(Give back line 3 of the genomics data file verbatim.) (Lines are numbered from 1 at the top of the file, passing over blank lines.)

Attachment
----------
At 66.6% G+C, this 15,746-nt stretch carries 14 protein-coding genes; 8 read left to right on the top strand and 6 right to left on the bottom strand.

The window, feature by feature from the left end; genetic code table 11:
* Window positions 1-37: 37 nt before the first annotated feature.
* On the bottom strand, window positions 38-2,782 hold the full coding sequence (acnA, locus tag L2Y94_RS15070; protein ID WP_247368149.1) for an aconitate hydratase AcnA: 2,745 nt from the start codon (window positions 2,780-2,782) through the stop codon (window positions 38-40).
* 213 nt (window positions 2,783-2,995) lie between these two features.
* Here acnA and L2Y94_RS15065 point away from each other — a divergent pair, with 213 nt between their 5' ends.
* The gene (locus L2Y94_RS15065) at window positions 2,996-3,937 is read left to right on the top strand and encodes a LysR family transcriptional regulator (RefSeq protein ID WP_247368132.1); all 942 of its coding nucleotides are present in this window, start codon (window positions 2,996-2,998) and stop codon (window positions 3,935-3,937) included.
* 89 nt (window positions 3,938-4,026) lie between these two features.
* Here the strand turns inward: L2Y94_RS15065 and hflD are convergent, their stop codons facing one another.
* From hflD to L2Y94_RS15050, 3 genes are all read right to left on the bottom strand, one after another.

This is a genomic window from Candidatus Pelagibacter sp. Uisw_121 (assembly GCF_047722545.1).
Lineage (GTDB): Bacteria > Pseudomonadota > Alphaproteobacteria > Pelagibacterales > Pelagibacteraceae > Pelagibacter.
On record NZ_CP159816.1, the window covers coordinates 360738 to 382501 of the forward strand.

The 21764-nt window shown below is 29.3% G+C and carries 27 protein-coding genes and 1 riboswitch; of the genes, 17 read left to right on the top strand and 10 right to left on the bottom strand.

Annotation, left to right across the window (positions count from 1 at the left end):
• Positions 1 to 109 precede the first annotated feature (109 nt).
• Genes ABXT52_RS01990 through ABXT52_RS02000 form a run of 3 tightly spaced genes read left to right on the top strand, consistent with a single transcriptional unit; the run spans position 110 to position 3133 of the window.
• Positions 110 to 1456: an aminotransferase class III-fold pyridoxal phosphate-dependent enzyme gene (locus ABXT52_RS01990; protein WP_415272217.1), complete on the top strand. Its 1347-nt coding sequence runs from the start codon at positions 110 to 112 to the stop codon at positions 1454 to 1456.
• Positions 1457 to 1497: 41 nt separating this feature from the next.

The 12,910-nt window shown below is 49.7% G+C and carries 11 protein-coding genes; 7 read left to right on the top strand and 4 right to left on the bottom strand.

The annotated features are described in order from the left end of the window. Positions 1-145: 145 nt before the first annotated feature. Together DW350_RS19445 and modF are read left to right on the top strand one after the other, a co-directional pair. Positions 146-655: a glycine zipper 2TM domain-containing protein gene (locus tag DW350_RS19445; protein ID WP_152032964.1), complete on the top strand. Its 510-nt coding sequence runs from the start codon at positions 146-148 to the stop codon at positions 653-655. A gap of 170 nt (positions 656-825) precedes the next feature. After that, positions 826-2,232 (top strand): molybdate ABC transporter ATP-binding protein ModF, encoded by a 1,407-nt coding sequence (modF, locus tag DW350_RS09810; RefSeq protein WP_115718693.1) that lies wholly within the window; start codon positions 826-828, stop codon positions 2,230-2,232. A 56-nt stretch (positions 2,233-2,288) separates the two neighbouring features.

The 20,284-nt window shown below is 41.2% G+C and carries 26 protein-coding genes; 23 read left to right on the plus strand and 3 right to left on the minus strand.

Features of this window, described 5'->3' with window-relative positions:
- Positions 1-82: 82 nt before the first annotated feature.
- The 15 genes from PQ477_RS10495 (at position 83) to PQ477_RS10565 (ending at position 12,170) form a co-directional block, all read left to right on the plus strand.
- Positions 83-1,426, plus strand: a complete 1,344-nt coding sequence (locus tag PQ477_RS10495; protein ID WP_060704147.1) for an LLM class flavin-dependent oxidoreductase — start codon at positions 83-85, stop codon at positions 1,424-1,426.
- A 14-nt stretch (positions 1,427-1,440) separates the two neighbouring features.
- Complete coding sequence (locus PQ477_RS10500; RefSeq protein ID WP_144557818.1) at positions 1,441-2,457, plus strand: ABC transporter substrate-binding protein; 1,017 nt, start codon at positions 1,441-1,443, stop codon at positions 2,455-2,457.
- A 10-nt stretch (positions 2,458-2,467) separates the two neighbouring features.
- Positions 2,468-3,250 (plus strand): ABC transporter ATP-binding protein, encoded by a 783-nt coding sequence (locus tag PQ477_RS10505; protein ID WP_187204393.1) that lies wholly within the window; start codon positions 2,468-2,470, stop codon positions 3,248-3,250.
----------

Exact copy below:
* Window positions 1-37: 37 nt before the first annotated feature.